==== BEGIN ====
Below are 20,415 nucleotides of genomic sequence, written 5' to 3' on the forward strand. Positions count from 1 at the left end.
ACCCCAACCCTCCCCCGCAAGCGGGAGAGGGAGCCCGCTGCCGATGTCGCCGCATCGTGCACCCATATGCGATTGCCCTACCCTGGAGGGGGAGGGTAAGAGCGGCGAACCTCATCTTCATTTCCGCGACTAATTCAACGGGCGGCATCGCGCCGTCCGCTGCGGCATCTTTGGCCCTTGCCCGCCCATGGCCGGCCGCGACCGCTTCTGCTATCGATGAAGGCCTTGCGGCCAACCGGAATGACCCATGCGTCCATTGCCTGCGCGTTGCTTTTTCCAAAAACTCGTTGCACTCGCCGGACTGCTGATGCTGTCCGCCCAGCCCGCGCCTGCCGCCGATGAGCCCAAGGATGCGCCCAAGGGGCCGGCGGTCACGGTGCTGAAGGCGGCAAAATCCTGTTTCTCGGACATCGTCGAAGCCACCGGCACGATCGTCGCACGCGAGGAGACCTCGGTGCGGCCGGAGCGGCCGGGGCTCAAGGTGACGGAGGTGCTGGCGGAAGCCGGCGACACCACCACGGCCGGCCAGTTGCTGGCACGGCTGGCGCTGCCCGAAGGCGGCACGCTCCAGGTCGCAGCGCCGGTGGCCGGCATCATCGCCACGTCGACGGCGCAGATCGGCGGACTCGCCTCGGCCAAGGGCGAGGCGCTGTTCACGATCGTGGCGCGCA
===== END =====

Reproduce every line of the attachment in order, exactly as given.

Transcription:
Below are 20,415 nucleotides of genomic sequence, written 5' to 3' on the forward strand. Positions count from 1 at the left end.
ACCCCAACCCTCCCCCGCAAGCGGGAGAGGGAGCCCGCTGCCGATGTCGCCGCATCGTGCACCCATATGCGATTGCCCTACCCTGGAGGGGGAGGGTAAGAGCGGCGAACCTCATCTTCATTTCCGCGACTAATTCAACGGGCGGCATCGCGCCGTCCGCTGCGGCATCTTTGGCCCTTGCCCGCCCATGGCCGGCCGCGACCGCTTCTGCTATCGATGAAGGCCTTGCGGCCAACCGGAATGACCCATGCGTCCATTGCCTGCGCGTTGCTTTTTCCAAAAACTCGTTGCACTCGCCGGACTGCTGATGCTGTCCGCCCAGCCCGCGCCTGCCGCCGATGAGCCCAAGGATGCGCCCAAGGGGCCGGCGGTCACGGTGCTGAAGGCGGCAAAATCCTGTTTCTCGGACATCGTCGAAGCCACCGGCACGATCGTCGCACGCGAGGAGACCTCGGTGCGGCCGGAGCGGCCGGGGCTCAAGGTGACGGAGGTGCTGGCGGAAGCCGGCGACACCACCACGGCCGGCCAGTTGCTGGCACGGCTGGCGCTGCCCGAAGGCGGCACGCTCCAGGTCGCAGCGCCGGTGGCCGGCATCATCGCCACGTCGACGGCGCAGATCGGCGGACTCGCCTCGGCCAAGGGCGAGGCGCTGTTCACGATCGTGGCGCGCA